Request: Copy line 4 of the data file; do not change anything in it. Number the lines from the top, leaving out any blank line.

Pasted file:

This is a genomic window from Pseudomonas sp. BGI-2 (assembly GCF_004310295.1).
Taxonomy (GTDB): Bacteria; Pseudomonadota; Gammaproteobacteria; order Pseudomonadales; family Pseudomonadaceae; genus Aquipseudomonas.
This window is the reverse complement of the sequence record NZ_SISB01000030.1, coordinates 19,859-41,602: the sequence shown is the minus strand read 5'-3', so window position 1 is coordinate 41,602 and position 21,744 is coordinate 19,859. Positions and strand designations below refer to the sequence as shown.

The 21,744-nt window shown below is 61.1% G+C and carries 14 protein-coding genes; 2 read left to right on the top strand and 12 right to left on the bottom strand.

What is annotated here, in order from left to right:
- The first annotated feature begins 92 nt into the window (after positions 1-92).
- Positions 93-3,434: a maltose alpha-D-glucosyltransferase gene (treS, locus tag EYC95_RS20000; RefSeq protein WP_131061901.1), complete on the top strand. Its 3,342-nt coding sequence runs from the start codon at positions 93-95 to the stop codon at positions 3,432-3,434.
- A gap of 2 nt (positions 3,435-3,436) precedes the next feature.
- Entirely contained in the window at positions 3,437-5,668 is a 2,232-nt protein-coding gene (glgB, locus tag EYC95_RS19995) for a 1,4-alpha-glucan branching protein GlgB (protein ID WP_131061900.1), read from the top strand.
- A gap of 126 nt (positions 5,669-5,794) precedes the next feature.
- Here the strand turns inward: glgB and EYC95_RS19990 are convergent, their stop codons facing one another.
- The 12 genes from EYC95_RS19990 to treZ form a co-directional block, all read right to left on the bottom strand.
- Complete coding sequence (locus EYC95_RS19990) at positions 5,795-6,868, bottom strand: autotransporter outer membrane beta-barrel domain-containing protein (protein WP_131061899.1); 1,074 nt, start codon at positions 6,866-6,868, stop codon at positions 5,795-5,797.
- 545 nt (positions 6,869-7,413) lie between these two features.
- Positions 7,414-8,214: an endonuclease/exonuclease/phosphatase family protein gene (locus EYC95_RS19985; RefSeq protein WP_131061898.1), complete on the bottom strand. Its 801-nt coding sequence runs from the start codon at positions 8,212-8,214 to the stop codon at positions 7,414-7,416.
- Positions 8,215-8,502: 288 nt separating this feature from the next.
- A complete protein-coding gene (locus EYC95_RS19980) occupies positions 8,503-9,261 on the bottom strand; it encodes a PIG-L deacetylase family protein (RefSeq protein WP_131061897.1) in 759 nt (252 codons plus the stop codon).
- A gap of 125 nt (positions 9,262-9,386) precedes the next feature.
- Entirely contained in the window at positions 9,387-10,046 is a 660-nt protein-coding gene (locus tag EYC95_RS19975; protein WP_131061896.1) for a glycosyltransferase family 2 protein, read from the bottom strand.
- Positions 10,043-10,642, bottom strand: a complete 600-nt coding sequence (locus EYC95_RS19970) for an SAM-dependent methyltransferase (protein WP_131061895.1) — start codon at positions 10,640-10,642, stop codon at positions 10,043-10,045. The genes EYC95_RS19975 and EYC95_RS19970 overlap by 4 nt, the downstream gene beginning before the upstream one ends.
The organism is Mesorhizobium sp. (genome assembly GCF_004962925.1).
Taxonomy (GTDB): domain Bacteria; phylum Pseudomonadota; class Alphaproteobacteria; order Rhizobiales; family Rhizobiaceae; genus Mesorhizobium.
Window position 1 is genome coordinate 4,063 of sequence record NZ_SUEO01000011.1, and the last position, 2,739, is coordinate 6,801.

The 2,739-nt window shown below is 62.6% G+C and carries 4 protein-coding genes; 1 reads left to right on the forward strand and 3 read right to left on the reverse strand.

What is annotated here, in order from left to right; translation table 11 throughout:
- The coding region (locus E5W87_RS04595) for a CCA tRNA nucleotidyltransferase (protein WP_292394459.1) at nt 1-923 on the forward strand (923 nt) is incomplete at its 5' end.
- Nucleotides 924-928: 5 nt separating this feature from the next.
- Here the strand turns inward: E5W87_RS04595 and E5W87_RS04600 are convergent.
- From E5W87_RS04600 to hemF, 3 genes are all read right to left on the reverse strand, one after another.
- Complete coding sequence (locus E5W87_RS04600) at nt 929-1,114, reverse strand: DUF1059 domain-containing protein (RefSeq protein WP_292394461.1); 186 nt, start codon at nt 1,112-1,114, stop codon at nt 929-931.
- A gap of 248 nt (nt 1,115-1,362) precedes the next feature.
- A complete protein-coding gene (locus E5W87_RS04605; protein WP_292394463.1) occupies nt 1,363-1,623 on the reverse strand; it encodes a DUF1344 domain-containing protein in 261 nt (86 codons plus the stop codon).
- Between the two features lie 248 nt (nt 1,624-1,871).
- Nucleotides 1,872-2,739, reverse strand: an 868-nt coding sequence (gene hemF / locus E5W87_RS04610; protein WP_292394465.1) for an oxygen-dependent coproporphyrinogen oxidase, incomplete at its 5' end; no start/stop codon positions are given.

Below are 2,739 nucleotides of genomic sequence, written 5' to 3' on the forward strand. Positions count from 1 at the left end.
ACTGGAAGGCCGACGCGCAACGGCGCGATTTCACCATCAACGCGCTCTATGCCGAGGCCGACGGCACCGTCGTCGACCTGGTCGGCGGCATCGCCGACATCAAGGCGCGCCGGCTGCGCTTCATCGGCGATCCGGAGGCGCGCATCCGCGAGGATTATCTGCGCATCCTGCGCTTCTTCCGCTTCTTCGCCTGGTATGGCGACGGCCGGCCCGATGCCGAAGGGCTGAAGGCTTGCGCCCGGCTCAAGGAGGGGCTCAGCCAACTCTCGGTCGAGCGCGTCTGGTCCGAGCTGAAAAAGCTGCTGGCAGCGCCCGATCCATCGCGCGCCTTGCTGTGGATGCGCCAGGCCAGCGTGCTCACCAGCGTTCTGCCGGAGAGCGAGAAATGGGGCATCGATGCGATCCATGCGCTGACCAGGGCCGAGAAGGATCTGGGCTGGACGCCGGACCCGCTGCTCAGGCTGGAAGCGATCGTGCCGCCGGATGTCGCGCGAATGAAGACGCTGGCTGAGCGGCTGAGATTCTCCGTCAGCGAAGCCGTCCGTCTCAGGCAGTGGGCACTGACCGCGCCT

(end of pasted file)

The 21,744-nt window shown below is 61.1% G+C and carries 14 protein-coding genes; 2 read left to right on the top strand and 12 right to left on the bottom strand.